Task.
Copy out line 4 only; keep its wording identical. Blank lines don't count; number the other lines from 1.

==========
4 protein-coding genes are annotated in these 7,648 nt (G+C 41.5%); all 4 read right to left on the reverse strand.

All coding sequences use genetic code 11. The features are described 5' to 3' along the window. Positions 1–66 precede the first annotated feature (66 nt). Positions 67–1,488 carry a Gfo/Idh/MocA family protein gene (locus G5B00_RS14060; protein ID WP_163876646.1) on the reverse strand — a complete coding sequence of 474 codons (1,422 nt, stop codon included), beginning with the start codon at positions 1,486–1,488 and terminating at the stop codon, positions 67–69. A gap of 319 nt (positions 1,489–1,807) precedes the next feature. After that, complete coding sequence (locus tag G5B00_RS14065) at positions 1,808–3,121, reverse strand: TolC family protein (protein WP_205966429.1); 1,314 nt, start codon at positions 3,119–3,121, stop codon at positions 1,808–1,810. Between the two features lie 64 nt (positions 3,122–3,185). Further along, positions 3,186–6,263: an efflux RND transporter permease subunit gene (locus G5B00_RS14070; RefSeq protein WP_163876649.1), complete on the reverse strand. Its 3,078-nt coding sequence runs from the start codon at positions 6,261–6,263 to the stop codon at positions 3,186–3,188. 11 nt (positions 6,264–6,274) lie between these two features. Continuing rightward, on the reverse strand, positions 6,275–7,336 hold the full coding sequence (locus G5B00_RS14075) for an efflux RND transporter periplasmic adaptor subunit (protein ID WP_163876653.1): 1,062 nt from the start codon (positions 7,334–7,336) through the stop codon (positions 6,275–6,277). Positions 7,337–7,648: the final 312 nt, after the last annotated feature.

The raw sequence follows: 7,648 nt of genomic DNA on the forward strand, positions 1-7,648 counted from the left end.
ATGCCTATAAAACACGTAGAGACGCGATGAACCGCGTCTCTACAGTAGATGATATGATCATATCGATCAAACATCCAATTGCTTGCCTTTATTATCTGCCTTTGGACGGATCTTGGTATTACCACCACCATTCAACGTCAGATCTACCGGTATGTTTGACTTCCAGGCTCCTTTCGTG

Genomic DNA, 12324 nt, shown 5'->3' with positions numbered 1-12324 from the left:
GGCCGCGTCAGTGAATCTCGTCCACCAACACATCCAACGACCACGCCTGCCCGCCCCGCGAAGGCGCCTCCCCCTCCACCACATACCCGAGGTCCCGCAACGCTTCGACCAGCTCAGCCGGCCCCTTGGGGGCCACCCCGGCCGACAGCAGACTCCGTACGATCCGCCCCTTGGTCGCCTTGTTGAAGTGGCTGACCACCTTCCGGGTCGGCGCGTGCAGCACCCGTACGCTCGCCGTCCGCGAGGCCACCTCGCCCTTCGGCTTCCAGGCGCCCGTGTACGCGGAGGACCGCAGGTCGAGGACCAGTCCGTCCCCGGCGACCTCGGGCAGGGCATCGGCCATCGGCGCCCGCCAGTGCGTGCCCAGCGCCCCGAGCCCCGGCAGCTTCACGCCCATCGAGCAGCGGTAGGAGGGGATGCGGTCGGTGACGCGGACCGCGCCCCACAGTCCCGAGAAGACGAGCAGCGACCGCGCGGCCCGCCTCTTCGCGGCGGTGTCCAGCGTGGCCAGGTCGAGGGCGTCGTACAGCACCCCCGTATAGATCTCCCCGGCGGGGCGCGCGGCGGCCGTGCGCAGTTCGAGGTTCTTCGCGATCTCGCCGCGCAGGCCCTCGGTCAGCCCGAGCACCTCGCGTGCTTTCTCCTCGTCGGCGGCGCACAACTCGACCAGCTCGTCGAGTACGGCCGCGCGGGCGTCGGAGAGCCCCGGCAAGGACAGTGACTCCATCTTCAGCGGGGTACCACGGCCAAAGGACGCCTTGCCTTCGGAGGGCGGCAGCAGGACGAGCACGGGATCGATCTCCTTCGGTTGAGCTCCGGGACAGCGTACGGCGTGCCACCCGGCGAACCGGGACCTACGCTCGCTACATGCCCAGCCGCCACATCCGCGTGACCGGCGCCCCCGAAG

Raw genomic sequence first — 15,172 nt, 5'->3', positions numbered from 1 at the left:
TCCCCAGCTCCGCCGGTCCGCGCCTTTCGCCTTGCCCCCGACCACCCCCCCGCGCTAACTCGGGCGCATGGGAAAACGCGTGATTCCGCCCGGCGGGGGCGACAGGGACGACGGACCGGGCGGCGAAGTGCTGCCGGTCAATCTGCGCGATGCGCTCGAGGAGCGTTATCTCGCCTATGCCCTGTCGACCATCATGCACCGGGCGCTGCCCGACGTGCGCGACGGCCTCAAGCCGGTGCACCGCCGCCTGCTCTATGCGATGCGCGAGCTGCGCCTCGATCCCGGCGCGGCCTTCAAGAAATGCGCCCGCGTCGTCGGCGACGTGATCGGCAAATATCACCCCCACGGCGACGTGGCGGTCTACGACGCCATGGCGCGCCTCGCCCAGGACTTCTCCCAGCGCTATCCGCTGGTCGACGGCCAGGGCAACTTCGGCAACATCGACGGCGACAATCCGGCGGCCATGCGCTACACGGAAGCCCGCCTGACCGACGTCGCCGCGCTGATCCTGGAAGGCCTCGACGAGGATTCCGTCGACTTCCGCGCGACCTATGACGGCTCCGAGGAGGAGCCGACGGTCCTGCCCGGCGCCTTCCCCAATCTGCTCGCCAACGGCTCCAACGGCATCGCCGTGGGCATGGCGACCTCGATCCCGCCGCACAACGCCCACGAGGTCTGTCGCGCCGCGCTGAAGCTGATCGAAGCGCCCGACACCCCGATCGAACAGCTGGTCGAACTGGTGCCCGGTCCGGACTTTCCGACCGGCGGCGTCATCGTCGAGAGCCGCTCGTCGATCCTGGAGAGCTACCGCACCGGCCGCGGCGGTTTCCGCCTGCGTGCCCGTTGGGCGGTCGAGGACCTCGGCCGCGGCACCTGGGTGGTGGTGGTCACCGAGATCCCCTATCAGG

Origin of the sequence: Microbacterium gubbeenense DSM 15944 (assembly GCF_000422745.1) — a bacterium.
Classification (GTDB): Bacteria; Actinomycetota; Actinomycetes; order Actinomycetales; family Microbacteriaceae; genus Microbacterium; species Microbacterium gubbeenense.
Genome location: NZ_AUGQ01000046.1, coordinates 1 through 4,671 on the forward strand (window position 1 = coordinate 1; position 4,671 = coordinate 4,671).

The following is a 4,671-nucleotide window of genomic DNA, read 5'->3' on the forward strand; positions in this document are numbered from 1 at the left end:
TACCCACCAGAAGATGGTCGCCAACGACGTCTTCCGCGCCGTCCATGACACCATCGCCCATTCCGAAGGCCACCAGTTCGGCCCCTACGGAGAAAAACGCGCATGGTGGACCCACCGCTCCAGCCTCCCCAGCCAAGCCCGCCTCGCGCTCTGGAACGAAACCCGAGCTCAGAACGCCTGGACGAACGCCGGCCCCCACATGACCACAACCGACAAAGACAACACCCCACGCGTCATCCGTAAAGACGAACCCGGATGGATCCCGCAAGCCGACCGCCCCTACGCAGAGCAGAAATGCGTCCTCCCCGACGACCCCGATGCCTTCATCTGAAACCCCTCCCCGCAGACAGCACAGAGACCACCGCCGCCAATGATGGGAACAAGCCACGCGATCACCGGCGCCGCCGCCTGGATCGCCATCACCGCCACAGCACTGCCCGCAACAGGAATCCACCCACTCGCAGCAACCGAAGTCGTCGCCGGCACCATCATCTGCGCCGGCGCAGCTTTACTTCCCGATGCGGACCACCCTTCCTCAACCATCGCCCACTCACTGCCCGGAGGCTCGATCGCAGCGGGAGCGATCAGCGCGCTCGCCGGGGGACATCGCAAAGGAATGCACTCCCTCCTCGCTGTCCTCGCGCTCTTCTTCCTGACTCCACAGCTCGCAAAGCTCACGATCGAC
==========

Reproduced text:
ATGCCTATAAAACACGTAGAGACGCGATGAACCGCGTCTCTACAGTAGATGATATGATCATATCGATCAAACATCCAATTGCTTGCCTTTATTATCTGCCTTTGGACGGATCTTGGTATTACCACCACCATTCAACGTCAGATCTACCGGTATGTTTGACTTCCAGGCTCCTTTCGTG